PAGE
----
Removal of MFs and surfactants in various wastewater using the electrocoagulation process
|Type of wastewater||Pollutants||Treatment method||Electrode||Removal efficiency||Ref.|
|Domestic wastewater (PE, PVC)||MPs||Electrocoagulation-electroflotation and membrane filtration||Al and Fe||MPs 100% (Electrocoagulation and membrane)||Akarsu et al. (2021)|
|Effluent from the local wastewater treatment plant||Polyester MPs (25 mg/L) were added||Electrocoagulation||Al||MPs 96.5%||Elkhatib et al. (2021)|
|Synthetic wastewater||MPs (PE, PMMA, CA, PP)||Electrocoagulation||Al and Fe||For Al: PE 93.2%, PMMA 91.7%, CA 98.2%, PP 98.4%. For Fe: PE 71.6%, PMMA 58.6%, CA 85.4%, PP 82.7%.||Shen et al. (2022)|
|Secondary effluent of the sewage treatment plant||PE MPs (25 mg/L) were added||Electrocoagulation||Al||Surfactants 97.5%||Xu et al. (2022)|
|Laundry wastewater||Surfactants||Electrocoagulation||Al||Surfactants 80%||Ramcharan and Bissessur (2017)|
|Laundry wastewater||Surfactants||Electrocoagulation/ electroflotation||Al||Surfactants 90%||Dimoglo et al. (2019)|
|Laundry wastewater||Surfactants||Electrocoagulation||Al-Al, Fe-Fe, Al-Fe, and Fe-Al||72.89% in Al-Al, 54.33% in Fe-Fe, 62.70% in Al-Fe, and 49.01% in Fe-Al||Oktiawan et al. (2021)|
|Laundry wastewater||MFs and surfactants||Electrocoagulation||Al||MFs 97.9%, Surfactants 91.2%,||Present work|
Synthetic MFs accumulation and deposition in the aquatic ecosystem are presently undeniable. This work aimed to evaluate the presence of MFs in laundry wastewater and the effective removal of pollutants by the electrocoagulation process. From the study, it was envisaged that initial pH, operating time, and current density have a substantial impact on the removal of contaminants from laundry wastewater. The removal efficiency of MFs, surfactants, and COD is higher at neutral pH. The percentage removal efficiency of MFs, surfactants, and COD was 97.9%, 91.2%, and 86.3%, respectively, at an operating time of 25 min, a current density of 300 A/m2 with optimum consumption of electrodes. The Electrocoagulation system was effective in reducing more than 86% of the amount of pollutant concentration in laundry wastewater. Further research should look at the impact of NaCl percentage and current density on the efficiency and cost operations. A two-stage, continuous electrocoagulation reactor with membrane or adsorption or sand-based separation appears to be the most practical solution for a large-scale industrial electrocoagulation process. Additional studies may be conducted to investigate different reactor designs and combinations to improve the process.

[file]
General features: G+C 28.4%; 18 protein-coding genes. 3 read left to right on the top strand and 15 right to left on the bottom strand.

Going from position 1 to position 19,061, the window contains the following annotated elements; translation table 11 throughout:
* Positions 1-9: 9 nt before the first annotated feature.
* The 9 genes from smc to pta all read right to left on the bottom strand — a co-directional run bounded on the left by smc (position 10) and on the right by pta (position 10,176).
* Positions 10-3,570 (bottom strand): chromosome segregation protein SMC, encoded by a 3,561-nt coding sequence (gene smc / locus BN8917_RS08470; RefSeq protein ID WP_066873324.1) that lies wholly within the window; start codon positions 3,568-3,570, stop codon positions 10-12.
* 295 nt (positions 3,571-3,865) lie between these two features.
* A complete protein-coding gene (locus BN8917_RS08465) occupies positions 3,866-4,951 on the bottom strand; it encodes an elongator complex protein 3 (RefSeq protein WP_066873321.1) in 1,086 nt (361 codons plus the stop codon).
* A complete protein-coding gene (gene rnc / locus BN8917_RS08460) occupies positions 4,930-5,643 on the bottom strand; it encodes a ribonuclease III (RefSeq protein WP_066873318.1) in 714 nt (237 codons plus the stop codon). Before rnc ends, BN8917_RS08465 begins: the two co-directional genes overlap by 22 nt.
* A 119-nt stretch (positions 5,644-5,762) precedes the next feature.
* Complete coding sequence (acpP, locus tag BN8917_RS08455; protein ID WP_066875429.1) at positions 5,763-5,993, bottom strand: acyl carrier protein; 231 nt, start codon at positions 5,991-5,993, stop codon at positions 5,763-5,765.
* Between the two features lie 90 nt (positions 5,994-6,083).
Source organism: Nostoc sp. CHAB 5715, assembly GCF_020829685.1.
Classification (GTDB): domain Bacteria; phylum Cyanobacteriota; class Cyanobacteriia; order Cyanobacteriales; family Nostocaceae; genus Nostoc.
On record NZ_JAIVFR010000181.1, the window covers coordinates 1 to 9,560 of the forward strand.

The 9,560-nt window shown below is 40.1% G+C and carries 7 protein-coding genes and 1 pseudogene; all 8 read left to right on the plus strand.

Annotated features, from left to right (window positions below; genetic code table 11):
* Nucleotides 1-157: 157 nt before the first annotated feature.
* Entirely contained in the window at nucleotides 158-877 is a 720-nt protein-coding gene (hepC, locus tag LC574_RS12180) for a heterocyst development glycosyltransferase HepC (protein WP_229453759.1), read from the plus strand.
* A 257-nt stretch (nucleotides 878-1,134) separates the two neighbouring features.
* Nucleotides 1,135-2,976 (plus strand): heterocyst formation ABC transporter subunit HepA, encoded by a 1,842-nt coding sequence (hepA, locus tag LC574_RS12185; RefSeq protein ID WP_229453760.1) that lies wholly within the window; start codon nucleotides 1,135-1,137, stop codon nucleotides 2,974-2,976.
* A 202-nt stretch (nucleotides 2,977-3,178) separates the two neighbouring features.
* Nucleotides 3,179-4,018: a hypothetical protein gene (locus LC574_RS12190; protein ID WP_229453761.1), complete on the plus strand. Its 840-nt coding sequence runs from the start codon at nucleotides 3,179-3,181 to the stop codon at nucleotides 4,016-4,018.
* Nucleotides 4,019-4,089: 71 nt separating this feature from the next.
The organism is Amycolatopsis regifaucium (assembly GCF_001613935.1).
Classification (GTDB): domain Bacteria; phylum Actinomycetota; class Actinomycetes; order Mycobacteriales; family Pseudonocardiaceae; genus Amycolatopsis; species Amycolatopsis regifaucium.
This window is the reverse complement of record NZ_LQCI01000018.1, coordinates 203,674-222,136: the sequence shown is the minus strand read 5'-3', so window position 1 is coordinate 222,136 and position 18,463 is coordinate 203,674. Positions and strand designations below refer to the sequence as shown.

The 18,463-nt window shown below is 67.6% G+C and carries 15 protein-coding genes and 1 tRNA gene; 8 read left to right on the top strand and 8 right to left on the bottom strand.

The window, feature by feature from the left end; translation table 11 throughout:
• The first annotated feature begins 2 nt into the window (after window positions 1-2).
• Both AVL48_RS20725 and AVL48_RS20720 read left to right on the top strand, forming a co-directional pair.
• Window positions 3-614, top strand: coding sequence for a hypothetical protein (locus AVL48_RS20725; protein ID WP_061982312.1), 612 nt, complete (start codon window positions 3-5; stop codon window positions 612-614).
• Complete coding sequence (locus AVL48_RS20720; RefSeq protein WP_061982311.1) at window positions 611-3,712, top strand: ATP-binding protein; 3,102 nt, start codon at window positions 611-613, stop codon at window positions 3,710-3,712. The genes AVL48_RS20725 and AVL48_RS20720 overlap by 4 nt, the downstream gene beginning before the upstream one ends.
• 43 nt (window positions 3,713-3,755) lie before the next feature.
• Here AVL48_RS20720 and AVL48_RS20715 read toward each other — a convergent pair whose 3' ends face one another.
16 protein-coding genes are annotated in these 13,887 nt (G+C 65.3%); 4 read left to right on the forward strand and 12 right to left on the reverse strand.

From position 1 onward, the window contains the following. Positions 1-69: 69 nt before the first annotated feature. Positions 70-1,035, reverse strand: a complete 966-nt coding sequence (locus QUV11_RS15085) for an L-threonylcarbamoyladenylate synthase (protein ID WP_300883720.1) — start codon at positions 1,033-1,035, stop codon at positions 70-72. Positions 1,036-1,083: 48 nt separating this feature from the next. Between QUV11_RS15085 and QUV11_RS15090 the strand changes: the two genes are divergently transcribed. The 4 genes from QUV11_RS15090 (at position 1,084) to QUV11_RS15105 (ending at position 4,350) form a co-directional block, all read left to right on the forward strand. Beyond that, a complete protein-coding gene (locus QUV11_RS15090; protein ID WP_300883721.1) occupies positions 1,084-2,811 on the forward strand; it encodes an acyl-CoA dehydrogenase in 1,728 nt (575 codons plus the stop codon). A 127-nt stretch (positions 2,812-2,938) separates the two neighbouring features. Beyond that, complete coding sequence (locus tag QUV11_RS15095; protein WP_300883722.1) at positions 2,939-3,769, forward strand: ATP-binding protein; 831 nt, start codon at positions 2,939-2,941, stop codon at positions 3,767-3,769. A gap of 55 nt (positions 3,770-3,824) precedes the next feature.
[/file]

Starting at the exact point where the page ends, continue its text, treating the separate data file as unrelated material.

The authors are thankful to the Central Instrument Facility and Center for Nanotechnology at the Indian Institute of Technology, Guwahati (IITG), India, for providing all analytical facilities. We are grateful to Prof. Purkait MK (Department of Chemical Engineering, IIT Guwahati) for allowing us to utilize the instruments and Mr. Anweshan and Pranjal Das (Research Scholar, Department of Chemical Engineering, IIT Guwahati) for helping out during the experiments.
Conceptualization, methodology, validation, formal analysis, investigation, writing - original draft: Yaranal NA
Experimentation, analysis: Kuchibhotla SA
Conceptualization, supervision, resources, writing - review and editing: Subbiah S, Mohanty K
Availability of data and materials
Financial support and sponsorship
Conflicts of interest
All authors declared that there are no conflicts of interest.
Ethical approval and consent to participate
Consent for publication
© The Author(s) 2023.
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Cite This Article
Yaranal NA, Kuchibhotla SA, Subbiah S, Mohanty K. Identification, removal of microplastics and surfactants from laundry wastewater using electrocoagulation method. Water Emerg Contam Nanoplastics 2023;2:23. http://dx.doi.org/10.20517/wecn.2023.46
Yaranal NA, Kuchibhotla SA, Subbiah S, Mohanty K. Identification, removal of microplastics and surfactants from laundry wastewater using electrocoagulation method. Water Emerging Contaminants & Nanoplastics. 2023; 2(4): 23. http://dx.doi.org/10.20517/wecn.2023.46
Yaranal, Naveenkumar Ashok, Saket Apparao Kuchibhotla, Senthilmurugan Subbiah, Kaustubha Mohanty. 2023. "Identification, removal of microplastics and surfactants from laundry wastewater using electrocoagulation method" Water Emerging Contaminants & Nanoplastics. 2, no.4: 23. http://dx.doi.org/10.20517/wecn.2023.46
Yaranal, NA.; Kuchibhotla SA.; Subbiah S.; Mohanty K. Identification, removal of microplastics and surfactants from laundry wastewater using electrocoagulation method. Water. Emerg. Contam. Nanoplastics. 2023, 2, 23. http://dx.doi.org/10.20517/wecn.2023.46